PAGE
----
The future of Ashlar Hall has become nearly as unpredictable as its eccentric former proprietor, Robert “Prince Mongo” Hodges.
Joe Thordarson, founder of the Memphis Comic and Fantasy Convention, has been working with Environmental Court on his proposal to transform Ashlar Hall into an arts and education center.
(Daily News/Andrew J. Breig)
A Monday, Jan. 13, hearing before Environmental Court Judge Larry Potter did little to clear the air surrounding a November transfer of the 1397 Central Ave. property and competing claims over its future.
After being slapped last year with thousands of dollars in fines over the state of the decaying property, Hodges entered into an agreement with Potter’s court and the city to find a new owner that could make the repairs necessary to bring the 11,114-square-foot building into compliance.
The Memphis Comic and Fantasy Convention believed it could be that new owner, but Hodges, who has a long history of skirting or ignoring local laws, transferred the property in November to an acquaintance, Kenny Medlin, without Potter’s knowledge or consent.
“Anytime you deal with ‘Prince Mongo,’ there are issues,” Medlin said. “He’s a great guy, he’s good at what he does and he has a really big heart, but there’s also a certain level of incompetence.”
Medlin said he was not aware of the agreement Hodges entered into with the court and that he would still like to turn Ashlar Hall into a home for terminally ill children.
“I never saw the court order,” Medlin said. “This is not about me making money; this about doing something good for the community.”
To turn his stated vision into reality, Medlin will have to present a plan for rehabilitating the property, including how he would finance repairs, to Potter before the next hearing, on Jan. 27.
“I was a little disappointed the judge didn’t say the quitclaim deed was valid, because it is,” Medlin said. “I really have the best interests of the citizens of Memphis at heart.”
Hodges did not attend the Jan. 8 hearing but said in an October Facebook post that he would turn the property over to a “recognized licensed charitable organization with available funds to renovate and operate already in place. Business plan and financial statement required.” Medlin’s nonprofit, the Urban Renaissance Initiative, was administratively dissolved by the state in 2011.
Joe Thordarson, founder of the Memphis Comic and Fantasy Convention, has been working with the court on his proposal to transform Ashlar Hall into an arts and education center.
Thordarson, a local remodeling contractor, has already submitted a plan to Potter for how he would turn the building into an arts and education center, and says other contractors have stepped forward to help make the necessary repairs.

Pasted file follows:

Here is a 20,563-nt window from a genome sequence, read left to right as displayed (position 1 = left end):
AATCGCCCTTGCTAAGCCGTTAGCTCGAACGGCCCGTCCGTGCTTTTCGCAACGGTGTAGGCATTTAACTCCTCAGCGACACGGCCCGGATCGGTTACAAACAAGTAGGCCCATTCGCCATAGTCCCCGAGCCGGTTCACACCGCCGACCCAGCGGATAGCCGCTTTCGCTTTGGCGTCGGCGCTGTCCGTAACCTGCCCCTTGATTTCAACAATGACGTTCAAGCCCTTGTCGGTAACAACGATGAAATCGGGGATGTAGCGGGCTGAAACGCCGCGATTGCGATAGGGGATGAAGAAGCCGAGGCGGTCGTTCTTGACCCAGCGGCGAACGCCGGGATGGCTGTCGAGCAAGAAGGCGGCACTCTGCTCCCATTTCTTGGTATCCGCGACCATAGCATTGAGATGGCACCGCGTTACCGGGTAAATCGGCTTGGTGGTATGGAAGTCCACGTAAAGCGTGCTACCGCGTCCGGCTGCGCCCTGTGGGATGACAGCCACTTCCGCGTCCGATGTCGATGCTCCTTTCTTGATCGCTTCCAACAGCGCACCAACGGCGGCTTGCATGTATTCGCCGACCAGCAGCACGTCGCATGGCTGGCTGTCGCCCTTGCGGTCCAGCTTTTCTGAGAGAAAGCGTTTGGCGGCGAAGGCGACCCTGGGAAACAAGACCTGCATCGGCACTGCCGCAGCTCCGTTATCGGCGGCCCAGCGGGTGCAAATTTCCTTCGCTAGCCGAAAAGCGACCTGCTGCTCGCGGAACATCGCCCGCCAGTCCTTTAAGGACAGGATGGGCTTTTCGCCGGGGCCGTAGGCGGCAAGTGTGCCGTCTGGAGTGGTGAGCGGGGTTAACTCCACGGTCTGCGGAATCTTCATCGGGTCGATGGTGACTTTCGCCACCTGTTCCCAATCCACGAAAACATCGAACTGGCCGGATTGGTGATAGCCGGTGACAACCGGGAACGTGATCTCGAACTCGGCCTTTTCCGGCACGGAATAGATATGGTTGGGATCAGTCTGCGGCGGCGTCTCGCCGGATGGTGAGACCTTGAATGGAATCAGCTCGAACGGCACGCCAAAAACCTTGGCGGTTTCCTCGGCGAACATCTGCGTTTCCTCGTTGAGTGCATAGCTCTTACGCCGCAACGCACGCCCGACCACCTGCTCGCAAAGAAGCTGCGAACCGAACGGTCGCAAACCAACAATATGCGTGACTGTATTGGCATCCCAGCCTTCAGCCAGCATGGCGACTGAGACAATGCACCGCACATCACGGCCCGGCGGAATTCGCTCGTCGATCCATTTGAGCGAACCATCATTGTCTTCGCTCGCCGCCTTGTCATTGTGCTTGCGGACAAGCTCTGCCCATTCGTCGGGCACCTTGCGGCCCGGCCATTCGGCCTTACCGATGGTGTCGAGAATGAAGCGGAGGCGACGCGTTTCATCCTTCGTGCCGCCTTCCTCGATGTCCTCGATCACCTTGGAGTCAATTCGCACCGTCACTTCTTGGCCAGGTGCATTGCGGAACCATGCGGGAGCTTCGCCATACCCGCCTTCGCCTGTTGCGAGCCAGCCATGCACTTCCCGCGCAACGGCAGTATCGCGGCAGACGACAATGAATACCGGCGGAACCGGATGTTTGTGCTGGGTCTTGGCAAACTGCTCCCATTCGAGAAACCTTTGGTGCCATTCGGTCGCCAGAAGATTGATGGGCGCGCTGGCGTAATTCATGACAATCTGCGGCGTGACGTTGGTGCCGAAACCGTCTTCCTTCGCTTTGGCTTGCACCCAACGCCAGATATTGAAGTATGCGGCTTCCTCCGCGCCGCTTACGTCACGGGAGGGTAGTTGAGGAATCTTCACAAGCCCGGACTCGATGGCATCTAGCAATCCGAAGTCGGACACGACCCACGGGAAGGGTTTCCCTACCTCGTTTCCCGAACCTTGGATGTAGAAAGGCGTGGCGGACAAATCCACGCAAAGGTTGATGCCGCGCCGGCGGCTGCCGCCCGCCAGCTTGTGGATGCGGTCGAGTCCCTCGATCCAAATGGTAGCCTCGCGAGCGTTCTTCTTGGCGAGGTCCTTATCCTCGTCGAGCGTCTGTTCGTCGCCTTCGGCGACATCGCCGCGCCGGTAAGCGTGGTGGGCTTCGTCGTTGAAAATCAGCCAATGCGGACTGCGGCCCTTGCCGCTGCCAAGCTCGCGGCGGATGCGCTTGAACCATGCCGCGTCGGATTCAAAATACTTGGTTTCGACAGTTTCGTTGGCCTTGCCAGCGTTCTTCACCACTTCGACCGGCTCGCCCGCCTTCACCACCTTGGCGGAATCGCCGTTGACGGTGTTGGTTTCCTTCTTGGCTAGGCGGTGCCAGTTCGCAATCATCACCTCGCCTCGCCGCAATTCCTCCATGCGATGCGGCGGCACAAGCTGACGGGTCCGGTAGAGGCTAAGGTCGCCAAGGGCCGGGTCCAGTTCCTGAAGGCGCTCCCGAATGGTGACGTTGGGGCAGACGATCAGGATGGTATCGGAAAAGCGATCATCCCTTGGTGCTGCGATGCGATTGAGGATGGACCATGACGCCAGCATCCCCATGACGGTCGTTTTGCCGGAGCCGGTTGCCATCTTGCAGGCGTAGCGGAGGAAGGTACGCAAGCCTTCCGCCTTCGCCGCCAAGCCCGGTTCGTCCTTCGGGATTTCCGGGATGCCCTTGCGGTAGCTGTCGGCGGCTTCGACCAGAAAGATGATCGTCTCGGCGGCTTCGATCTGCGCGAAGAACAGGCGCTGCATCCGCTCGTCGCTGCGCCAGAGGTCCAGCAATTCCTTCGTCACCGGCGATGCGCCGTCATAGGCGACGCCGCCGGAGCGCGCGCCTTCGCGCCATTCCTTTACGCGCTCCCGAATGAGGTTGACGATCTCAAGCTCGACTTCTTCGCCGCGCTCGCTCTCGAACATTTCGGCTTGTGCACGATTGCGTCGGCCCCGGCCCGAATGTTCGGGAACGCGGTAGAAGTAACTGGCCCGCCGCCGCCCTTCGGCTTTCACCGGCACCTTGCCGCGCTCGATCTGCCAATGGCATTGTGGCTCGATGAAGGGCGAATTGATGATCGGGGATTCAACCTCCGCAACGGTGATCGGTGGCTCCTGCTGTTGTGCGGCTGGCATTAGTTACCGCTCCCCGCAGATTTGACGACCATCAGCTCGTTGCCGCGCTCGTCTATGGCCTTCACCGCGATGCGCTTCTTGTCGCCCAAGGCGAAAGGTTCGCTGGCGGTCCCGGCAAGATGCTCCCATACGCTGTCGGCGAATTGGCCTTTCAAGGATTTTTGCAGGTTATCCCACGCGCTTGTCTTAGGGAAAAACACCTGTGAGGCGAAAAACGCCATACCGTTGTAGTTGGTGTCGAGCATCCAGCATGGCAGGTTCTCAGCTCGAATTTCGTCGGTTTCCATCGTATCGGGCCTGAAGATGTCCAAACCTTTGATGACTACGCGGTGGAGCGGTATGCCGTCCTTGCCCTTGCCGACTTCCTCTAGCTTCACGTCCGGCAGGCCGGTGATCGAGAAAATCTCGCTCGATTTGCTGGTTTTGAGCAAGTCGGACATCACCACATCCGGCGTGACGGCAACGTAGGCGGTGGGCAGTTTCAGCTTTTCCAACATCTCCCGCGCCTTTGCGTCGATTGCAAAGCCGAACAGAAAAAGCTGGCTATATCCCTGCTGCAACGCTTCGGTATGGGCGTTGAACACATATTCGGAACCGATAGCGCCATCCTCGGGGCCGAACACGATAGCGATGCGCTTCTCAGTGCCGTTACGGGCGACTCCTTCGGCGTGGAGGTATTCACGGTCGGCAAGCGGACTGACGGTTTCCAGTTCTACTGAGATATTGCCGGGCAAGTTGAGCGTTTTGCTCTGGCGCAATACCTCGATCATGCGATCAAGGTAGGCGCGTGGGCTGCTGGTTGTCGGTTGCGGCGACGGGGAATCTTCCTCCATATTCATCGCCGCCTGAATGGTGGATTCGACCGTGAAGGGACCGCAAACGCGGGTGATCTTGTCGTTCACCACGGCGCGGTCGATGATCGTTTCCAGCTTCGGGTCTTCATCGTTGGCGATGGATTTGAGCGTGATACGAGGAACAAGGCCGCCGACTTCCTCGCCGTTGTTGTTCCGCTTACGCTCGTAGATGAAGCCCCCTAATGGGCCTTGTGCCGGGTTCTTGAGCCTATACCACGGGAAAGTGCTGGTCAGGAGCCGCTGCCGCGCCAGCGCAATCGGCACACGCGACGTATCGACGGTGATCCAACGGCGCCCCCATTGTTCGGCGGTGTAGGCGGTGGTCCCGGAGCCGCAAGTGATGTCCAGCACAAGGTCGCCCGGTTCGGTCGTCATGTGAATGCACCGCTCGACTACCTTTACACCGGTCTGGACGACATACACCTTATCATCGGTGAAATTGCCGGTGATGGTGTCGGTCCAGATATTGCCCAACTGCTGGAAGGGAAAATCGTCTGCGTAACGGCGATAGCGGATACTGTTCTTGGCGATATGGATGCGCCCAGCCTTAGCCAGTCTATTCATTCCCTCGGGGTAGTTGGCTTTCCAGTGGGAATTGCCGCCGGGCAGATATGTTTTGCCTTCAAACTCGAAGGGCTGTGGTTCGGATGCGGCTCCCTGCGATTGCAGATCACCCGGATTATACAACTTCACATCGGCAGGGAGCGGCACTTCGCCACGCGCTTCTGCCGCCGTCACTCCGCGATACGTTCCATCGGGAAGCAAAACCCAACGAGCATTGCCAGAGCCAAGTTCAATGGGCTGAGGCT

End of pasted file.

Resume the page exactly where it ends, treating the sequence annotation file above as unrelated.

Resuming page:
“We’ve got a stone company that has volunteered to do that stone repair for free and we have other contractors to do the other repairs,” Thordarson said. “We’ve basically got 80 percent to 90 percent of the repairs taken care of.
“This is the epitome of a successful grass roots effort. People love our idea. They’re ready to come forward, and we’re ready to hit the ground on this.”
The fifth annual convention, held last year, attracted thousands of children, including around 1,300 kids who flocked to the Kroc Center on Oct. 25 to participate in “Geek 101,” which featured comic book artists and characters, craftspeople and local filmmakers.
Thordarson said Ashlar Hall’s castle-like appearance would make it the perfect venue for showcasing comic and fantasy art.
“We could use the space in a way the city would like and that would benefit everybody,” Thordarson said.
Ty Cobb, whose nonprofit Have A Standard Foundation operates the CoreFire Commando learning course at the Kroc Center, said he’s interested in teaming with Thordarson – and only Thordarson – to bring a new headquarters for the experiential learning challenge to Ashlar Hall.
“We’re both geared toward teaching and mentoring,” Cobb said. “That’s a perfect location to be able to do that, whether it’s corporate fieldtrips or having kids come out there.”
Ashlar Hall was built in 1897, according to the Shelby County Assessor’s office. The stone building served as the home of real estate developer Robert Brinkley Snowden before it was converted for commercial use in the 1960s. Hodges’ brother, Bernard Hodges, acquired the property for $300,000 in 1993 before transferring it via warranty deed to 1397 Central Ave LP in 1994. Robert Hodges began operating The Castle nightclub at the property after his brother acquired it, before closing the club’s doors around a decade later. The building has been vacant and deteriorating ever since.